Auto sales in the United States showed signs of life later in the second quarter, though numbers remained down on a year-to-year basis due to the COVID-19 pandemic, according to data from a car dealers association and research firm.
Vehicle sales continued to show signs of recovery after bottoming out in April at a seasonally adjusted annual rate of 8.6 million units, the lowest on record since the federal government began tracking sales, the National Automotive Dealers Association’s chief economist, Patrick Manzi, said in a July 9 news release. “June’s SAAR of 13.05 million units was a significant improvement over April.” The association predicts light vehicle sales of between 13 and 13.5 million units for full year 2020.
Cox Automotive was slightly more pessimistic in a forecast issued June 26, projecting a seasonally adjusted annual rate of 12.6 million. The company noted that while that’s 27 percent below the sales pace of a year ago, it’s up slightly from a 12.2 million rate in May this year.
Cox forecasted sales volume of about 1.1 million units in June, down 30 percent from June 2019. “While sales volume in the first half of 2020 is forecast to drop 24.2% compared to the same period in 2019, there are signs that auto sales continue to track in a positive direction,” Cox stated in a press release, although it cautioned a number of factors could still keep buyers away.
The association noted that retail vehicle sales recovered much faster than fleet sales from the impacts of the pandemic. Fleet sales were down year-over-year by a 72 percent margin in May, while retail sales were down only 17 percent. In June, fleet sales were down by 73 percent and retail sales by only 6 percent. Several major rental car companies canceled or significantly reduced their fleet orders, the association noted, causing such sales to fall sharply.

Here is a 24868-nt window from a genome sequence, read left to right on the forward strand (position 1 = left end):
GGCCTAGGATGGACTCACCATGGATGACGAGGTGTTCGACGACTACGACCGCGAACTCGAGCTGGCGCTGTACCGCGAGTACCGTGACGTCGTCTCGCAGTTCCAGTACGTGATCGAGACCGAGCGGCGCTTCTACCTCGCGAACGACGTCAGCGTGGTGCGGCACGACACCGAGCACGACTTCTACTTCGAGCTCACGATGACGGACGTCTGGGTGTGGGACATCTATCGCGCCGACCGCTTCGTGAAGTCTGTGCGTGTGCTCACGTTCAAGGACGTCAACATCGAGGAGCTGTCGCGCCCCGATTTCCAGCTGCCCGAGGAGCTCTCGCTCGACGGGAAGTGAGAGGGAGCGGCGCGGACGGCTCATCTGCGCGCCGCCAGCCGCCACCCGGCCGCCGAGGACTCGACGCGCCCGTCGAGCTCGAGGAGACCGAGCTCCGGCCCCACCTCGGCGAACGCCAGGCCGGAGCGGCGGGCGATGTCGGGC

In addition, the association explained that dealers have experienced significant reductions in inventory compared to a year earlier, due to plant shutdowns and this robust recovery in retail demand. At the end of June, inventory was 2.6 million units, compared to 3.9 million units a year earlier.
“The auto market will have some major obstacles over the summer that will slow the V-shaped rebound we had all hoped for,” Cox Automotive Senior Economist Charlie Chesbrough said in a news release. “Available inventory is likely becoming a drag on sales, and some pull-ahead demand may have occurred in previous months as a result of all the aggressive 0% financing offers, particularly those directed at pickup buyers.”
The company noted the current crisis is unique for many reasons, compared to previous economic recession periods. “In previous recessions, demand falls while factories continue to operate, resulting in an over-supply of vehicles,” Cox stated. “This generally leads to large incentives from [original equipment manufacturers] in order to drive demand from lower prices. However, during this crisis, factories shut down at the same time that consumers pulled back.” This meant that as states started to open, buyers started coming back to the market more quickly than many had anticipated, the company explained, but factories have struggled to return to pre-COVID-19 levels.
According to Cox, the supply constraint will likely hold back the recovery pace through the summer or until factories, supply chains and dealerships can all get themselves back to normal when it comes to available inventory.